Secondly, religions provide moral guidelines and structure for its adherents. In contrast, evolutionary theory (like all scientific theories) does not say anything about values or meanings. Evolution is descriptive, it is not prescriptive meaning that it attempts to describes things, not prescribes how things should be.

    While it is true that evolution has been used (and of course misused) by some as a foundation for morals and values, this is only accomplished by going beyond evolutionary theory (the science of evolution) and forming a separate philosophy which should not reflect on the theory itself -- much in the same manner that astrological musings should not reflect upon the science of astronomy.

    Likewise, while evolutionary theory has been utilized in studying and speculating about any biological basis for morals and values, merely studying religion does not make the study a religion. Sort of like how using archaeology to study the origins of biblical texts doesn't therefore turn archaeology into a religion.

    Third, religion accepts that there is something beyond natural laws, a "supernatural" powers or powers. Religions accept as evidence such things as revealed truth.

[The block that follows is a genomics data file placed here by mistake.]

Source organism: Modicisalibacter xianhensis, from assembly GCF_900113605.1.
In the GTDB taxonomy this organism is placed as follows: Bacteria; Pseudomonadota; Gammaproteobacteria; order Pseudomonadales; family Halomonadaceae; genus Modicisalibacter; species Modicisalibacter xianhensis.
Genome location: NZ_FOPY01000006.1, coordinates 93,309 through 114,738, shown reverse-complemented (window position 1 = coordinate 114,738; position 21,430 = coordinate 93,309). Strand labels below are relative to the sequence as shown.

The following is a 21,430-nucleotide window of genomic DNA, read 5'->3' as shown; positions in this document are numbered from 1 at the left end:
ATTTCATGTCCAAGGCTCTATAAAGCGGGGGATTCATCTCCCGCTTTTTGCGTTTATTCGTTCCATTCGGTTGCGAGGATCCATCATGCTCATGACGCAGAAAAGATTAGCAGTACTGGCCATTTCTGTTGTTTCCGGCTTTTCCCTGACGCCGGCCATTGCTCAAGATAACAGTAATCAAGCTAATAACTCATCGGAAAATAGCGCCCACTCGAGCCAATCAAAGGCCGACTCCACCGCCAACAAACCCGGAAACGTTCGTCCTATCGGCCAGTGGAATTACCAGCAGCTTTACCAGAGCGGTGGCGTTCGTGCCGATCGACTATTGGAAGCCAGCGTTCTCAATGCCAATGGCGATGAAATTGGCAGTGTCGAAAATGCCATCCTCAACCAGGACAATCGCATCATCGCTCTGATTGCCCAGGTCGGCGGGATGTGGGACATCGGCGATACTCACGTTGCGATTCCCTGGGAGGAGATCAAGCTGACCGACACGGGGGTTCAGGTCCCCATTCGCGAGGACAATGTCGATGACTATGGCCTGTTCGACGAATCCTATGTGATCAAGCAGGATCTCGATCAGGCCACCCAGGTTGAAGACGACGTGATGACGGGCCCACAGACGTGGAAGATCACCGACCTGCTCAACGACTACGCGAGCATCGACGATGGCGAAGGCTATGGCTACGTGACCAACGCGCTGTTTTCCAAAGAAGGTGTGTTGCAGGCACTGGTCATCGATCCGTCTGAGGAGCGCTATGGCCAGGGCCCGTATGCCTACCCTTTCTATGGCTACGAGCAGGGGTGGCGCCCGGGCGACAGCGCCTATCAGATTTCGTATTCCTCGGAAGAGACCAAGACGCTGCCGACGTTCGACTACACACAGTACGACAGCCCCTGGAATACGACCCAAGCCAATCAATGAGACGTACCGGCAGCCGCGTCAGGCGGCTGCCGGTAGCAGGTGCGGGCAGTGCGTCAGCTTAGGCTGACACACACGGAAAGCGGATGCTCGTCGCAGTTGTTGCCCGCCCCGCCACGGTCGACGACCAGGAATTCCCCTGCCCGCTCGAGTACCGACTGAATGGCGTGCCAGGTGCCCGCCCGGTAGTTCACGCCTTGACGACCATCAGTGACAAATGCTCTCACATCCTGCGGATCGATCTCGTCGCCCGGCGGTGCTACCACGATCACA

Again, like all scientific endeavors, evolutionary theory, does not take such things into account. That is just the way science works since it is seeking natural explanations for the various phenomena that we observe. It's sort of like how your plumber doesn't explain your clogged pipes by using supernatural intervention but looks for a completely natural answer.

    Also, unlike religion, the explanations that scientists propose must be subject to falsification and vigorous efforts are taken to demonstrate that they are wrong. In fact evolutionary theory, like all scientific theories, not only welcomes these challenges they are open to being changed or even discarded as new evidence is uncovered. In stark contrast, anti-science types often mock this ability to alter theories in light of new contradictory data[/url].


    Fourth, religions tend to have such things as holy texts and laws, prayers, rituals and sacraments, as well as a formal priesthood. This is not the case in science including evolutionary theory in spite of snarky, ill-informed remarks about Darwin being a high priest and his books being scripture. The fact of the matter is they are anything but and many prominent evolutionary advocates have made a name for themselves by challenging Darwin's ideas and showing them to be in need of either modification or correction.